The actors and actresses handling the bit parts seem like they took their acting direction from Bad Acting 101 -- and were on the second time through taking that class. (Still not sure if they miserably failed Bad Acting 101 or passed it with distinction!)

It's not their faults their roles are poorly written. Then again, those same actors and actresses didn't have to go so big they're cringe-worthy. Unless Schumacher told them to; and in that case, those over-the-top acting jobs make me believe the director paying homage to the "Batman" TV series with "Batman & Robin." (More on that in a few paragraphs!) It's poor performances like these that make a bad film even worse -- not to mention hard to watch.

Those people playing policemen, security guards, party attendees and other minor characters seem to have been told to go big, cheesy and overexaggerate their lines, expressions and reactions. What idiot thought these actors were the best choice? Bad, bad, bad!

There are two times when the wire work is obviously poor -- even to the untrained eye: Robin leaping onto Mister Freeze's spaceship as it rockets out of the museum (how did it get there exactly? and why?) and Freeze jumping during the botanical party fundraiser he invades.

Now I'll try to put "Batman & Robin" into the greater historical context.

First, it was a rush job. Warner Bros. green-lit it and demanded that "B&R" come out two years after the success of "Batman Forever" (which Schumacher also directed and has more than its fair share of over-the-top acting too -- and not just from the bit players and extras!).

Schumacher has said "B&R" was supposed to sell toys, so obviously quality storytelling took a back seat to merchandising and big-name stunt casting -- problems that run rampant through the Schumacher and Tim Burton's four "Batman" movies.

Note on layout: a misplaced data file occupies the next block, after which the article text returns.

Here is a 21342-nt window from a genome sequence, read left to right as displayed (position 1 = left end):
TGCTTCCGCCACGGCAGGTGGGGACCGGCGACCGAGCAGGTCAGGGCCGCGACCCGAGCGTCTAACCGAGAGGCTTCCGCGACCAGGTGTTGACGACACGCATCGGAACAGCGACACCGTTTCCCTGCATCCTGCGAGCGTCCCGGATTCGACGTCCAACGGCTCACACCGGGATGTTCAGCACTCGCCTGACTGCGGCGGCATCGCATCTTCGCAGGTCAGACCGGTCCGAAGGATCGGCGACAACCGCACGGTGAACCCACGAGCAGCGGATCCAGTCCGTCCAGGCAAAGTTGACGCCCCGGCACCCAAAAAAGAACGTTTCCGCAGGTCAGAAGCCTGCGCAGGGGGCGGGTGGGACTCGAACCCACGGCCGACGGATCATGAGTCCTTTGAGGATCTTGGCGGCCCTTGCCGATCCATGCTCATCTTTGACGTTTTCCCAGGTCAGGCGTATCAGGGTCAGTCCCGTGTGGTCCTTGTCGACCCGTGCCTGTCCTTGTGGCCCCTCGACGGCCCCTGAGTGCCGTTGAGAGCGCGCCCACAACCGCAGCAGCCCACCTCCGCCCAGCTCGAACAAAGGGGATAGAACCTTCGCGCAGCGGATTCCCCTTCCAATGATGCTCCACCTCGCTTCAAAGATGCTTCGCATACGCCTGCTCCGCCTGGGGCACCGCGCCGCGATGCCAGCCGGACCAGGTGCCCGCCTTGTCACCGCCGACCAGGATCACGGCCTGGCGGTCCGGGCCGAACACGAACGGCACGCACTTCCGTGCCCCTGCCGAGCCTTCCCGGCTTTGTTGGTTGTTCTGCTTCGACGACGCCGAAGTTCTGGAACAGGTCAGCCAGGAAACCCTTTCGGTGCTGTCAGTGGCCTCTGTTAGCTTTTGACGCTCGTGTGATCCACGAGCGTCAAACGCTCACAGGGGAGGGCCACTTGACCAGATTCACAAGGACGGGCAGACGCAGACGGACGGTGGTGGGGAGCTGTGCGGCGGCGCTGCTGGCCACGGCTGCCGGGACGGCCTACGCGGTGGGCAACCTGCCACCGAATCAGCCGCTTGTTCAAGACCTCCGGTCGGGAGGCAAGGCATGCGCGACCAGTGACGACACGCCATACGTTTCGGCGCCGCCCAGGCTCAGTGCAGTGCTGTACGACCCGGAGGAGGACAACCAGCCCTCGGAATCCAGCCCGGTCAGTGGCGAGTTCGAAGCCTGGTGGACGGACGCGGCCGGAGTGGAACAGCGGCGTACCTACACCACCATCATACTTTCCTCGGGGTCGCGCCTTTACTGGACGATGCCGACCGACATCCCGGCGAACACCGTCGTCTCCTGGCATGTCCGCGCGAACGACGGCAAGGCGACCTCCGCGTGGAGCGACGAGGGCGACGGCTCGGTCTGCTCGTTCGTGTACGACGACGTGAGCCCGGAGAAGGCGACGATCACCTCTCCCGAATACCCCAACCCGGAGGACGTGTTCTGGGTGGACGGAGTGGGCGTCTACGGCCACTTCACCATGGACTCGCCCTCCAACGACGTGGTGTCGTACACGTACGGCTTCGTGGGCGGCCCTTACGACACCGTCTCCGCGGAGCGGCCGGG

"B&R" has the same visual style as "Batman Forever" -- big names, bright lights, a color palette based mostly on primary and/or fluorescent colors, vibrant and loud costumes. Pretty much style over substance.

The onscreen tension between the Dynamic Dup is similar to the comics, as I mentioned. Mister Freeze's obsession over his sick, comatose wife and particularly the necklace she wears are homages to "Batman: The Animated Series."

Honestly, the majority of "B&R" feels like an extended homage to the "Batman" TV series (referred to now as Batman '66). The Caped Crusaders' fight with Mister Freeze's henchmen on ice skates ("the hockey team from hell!") would feel right at home in the world of the late Adam West and Burt Ward. The oversized statues are straight out of the 1950s through most of the 1960s comics. And doesn't Clooney's compassionate yet buttoned-down Batman and Bruce Wayne remind you of West's?

(Just how influential was Batman '66 on the Tim Burton-Joel Schumacher films? More than you might think. Read my October 2015 op-ed in which I delve into that.)

I'd like to think Schmacher and the screenwriters were going for a big-screen take on Batman '66, but that's probably giving everyone far too much credit.

Grade: C+